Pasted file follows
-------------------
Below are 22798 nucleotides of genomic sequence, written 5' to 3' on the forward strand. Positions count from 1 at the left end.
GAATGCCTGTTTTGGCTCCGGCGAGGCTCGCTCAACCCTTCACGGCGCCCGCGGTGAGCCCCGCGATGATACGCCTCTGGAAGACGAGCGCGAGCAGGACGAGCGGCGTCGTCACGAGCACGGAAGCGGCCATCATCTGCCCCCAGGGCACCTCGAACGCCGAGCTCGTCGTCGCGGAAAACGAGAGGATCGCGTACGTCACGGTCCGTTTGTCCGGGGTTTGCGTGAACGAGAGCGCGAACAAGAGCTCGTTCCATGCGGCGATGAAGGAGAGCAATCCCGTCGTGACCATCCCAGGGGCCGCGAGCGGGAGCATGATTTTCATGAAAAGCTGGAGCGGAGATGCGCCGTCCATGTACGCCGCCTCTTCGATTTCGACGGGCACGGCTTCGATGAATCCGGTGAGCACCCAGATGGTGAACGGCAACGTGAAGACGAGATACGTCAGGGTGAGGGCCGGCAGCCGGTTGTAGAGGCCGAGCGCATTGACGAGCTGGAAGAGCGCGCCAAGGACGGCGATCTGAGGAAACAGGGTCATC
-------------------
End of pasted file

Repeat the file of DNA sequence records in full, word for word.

Below are 22798 nucleotides of genomic sequence, written 5' to 3' on the forward strand. Positions count from 1 at the left end.
GAATGCCTGTTTTGGCTCCGGCGAGGCTCGCTCAACCCTTCACGGCGCCCGCGGTGAGCCCCGCGATGATACGCCTCTGGAAGACGAGCGCGAGCAGGACGAGCGGCGTCGTCACGAGCACGGAAGCGGCCATCATCTGCCCCCAGGGCACCTCGAACGCCGAGCTCGTCGTCGCGGAAAACGAGAGGATCGCGTACGTCACGGTCCGTTTGTCCGGGGTTTGCGTGAACGAGAGCGCGAACAAGAGCTCGTTCCATGCGGCGATGAAGGAGAGCAATCCCGTCGTGACCATCCCAGGGGCCGCGAGCGGGAGCATGATTTTCATGAAAAGCTGGAGCGGAGATGCGCCGTCCATGTACGCCGCCTCTTCGATTTCGACGGGCACGGCTTCGATGAATCCGGTGAGCACCCAGATGGTGAACGGCAACGTGAAGACGAGATACGTCAGGGTGAGGGCCGGCAGCCGGTTGTAGAGGCCGAGCGCATTGACGAGCTGGAAGAGCGCGCCAAGGACGGCGATCTGAGGAAACAGGGTCATC